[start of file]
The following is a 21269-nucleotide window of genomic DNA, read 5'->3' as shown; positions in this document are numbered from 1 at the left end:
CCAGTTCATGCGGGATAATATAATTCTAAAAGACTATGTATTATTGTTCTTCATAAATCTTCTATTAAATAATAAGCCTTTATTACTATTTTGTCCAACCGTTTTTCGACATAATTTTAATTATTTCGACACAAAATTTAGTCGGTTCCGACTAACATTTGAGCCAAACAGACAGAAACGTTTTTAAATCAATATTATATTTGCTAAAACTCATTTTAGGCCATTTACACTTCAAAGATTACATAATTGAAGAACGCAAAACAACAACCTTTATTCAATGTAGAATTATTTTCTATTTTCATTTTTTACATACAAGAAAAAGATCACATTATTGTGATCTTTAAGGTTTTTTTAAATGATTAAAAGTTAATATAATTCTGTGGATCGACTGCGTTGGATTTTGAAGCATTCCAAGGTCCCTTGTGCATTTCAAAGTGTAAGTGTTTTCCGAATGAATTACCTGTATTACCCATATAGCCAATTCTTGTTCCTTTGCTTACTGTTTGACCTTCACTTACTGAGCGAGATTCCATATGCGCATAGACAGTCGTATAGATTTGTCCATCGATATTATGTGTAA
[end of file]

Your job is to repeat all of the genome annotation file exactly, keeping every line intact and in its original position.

The following is a 21269-nucleotide window of genomic DNA, read 5'->3' as shown; positions in this document are numbered from 1 at the left end:
CCAGTTCATGCGGGATAATATAATTCTAAAAGACTATGTATTATTGTTCTTCATAAATCTTCTATTAAATAATAAGCCTTTATTACTATTTTGTCCAACCGTTTTTCGACATAATTTTAATTATTTCGACACAAAATTTAGTCGGTTCCGACTAACATTTGAGCCAAACAGACAGAAACGTTTTTAAATCAATATTATATTTGCTAAAACTCATTTTAGGCCATTTACACTTCAAAGATTACATAATTGAAGAACGCAAAACAACAACCTTTATTCAATGTAGAATTATTTTCTATTTTCATTTTTTACATACAAGAAAAAGATCACATTATTGTGATCTTTAAGGTTTTTTTAAATGATTAAAAGTTAATATAATTCTGTGGATCGACTGCGTTGGATTTTGAAGCATTCCAAGGTCCCTTGTGCATTTCAAAGTGTAAGTGTTTTCCGAATGAATTACCTGTATTACCCATATAGCCAATTCTTGTTCCTTTGCTTACTGTTTGACCTTCACTTACTGAGCGAGATTCCATATGCGCATAGACAGTCGTATAGATTTGTCCATCGATATTATGTGTAA